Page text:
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B.C. Facing Trucking, Other Labor Shortages in Future

Posted: November 4, 2015

VANCOUVER, BC — A new labor market forecast released this week shows increasing challenges ahead in key occupations in British Columbia in the next five to 10 years, including an expected shortage drivers, managers, maintenance and other key people in trucking.

The Asia Pacific Gateway, a non-profit, regional partnership between labor, business and education/training institutions, and its Labor Market Information study looked at 56 occupations in the construction, rail, trucking, marine, managers, logistics and air sectors, and occupations that support the multiple sectors, all of which it says are critical to support B.C.’s growth and its ability to meet the labor demands of international trade.

While the forecast focused on five and 10-year horizons (2015-2024), it found that tight labor conditions are expected to take hold even sooner across all sectors in the first three years of the forecast, and remain for most of the next decade.

The primary factor causing the tight labor market? The number of new workers is not keeping pace with job openings.

More than 46,000 new jobs are expected by 2024 in the occupations studied. Compounded by ongoing retirement of the baby boom generation, almost 160,000 job openings will need to be filled over the next 10 years.

It is anticipated that people new to the workforce will make up about 40 percent of the new supply of workers, and a further 25 percent will be made up of workers new to the country.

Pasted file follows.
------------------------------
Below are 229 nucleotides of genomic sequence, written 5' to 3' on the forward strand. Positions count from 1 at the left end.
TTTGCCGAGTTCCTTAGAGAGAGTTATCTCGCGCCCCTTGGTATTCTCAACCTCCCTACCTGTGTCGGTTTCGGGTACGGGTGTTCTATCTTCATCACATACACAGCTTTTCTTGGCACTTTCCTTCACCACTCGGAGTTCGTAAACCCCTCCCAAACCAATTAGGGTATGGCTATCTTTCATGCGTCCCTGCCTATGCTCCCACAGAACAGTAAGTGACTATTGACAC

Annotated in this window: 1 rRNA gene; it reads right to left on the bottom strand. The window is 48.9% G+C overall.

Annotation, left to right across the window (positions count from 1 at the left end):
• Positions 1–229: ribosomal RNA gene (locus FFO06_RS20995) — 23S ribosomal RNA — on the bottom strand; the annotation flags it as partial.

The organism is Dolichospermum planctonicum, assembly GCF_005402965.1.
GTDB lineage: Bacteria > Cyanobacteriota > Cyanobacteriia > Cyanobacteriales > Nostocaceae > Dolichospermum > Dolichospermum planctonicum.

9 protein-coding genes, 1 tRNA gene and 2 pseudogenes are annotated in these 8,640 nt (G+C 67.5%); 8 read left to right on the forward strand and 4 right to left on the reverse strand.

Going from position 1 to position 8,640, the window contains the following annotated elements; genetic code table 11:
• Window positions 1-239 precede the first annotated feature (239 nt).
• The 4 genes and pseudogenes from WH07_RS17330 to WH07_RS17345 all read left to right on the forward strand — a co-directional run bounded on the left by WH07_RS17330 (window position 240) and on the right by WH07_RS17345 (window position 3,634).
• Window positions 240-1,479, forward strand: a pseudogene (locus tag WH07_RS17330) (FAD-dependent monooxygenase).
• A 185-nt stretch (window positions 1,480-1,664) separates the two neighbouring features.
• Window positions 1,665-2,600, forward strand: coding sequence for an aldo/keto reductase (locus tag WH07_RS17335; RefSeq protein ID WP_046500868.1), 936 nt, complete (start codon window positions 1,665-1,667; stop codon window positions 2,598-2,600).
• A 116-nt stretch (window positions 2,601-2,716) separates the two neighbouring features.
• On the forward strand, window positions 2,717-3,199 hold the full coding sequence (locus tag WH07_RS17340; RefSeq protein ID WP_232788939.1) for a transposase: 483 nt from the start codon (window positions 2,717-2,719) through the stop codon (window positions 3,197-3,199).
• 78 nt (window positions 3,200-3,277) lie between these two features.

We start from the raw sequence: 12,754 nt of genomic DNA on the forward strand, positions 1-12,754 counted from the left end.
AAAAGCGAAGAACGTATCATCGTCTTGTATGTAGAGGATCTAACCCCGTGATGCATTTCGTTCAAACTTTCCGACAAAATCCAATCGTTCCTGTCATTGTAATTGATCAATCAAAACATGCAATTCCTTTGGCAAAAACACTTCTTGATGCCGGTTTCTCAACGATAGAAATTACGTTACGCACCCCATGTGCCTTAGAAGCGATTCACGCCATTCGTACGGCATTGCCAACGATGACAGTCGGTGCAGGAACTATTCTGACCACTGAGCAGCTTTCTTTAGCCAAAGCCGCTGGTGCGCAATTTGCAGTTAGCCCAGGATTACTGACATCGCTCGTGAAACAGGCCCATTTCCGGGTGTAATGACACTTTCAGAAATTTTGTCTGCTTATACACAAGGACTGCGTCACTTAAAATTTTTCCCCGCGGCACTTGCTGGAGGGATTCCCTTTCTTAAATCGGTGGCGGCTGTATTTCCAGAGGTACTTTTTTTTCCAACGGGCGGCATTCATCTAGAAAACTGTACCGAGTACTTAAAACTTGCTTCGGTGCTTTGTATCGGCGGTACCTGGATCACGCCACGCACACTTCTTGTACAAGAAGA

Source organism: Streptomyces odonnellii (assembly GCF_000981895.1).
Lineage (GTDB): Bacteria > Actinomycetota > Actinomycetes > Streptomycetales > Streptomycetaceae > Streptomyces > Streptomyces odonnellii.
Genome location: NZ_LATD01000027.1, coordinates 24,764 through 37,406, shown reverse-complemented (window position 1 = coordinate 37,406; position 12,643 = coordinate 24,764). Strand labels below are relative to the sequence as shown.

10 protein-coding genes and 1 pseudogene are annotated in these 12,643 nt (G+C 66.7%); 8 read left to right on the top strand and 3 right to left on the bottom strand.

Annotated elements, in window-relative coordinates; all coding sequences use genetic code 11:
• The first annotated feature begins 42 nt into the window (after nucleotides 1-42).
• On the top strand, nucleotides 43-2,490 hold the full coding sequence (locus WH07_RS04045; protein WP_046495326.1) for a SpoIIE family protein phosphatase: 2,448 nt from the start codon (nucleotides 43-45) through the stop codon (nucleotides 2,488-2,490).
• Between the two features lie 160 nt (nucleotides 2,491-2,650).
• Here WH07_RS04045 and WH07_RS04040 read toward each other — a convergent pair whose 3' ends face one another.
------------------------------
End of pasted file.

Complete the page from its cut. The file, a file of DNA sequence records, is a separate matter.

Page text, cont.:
In trucking, the forecast shows a tight supply for jobs in B.C. in all but the first two years of the forecast period, which show the market tightening.

Over 10 years, about seven out of 10 jobs openings in trucking will be due to attrition as people retire, with the rest coming from expansion in trucking.

International immigration is expected to add 25 percent to the total new supply of trucking sector occupations in B.C.

“The study puts hard numbers on specific challenges employers will face with the labor market, across a multitude of occupations,” said John Beckett, vice-president of training, safety and recruitment with the BC Maritime Employers’ Association and chair of the study’s project committee. “Employers need a well-trained and resilient workforce, and integrating workers who are new to the workforce or new to the country will be critical. Industry is beginning to recognize this challenge, and adapt to the new reality of recruiting, training, and retaining skilled workers.”

The study is available on the Asia Pacific Gateway’s website, along with a separate breakdown for the trucking industry


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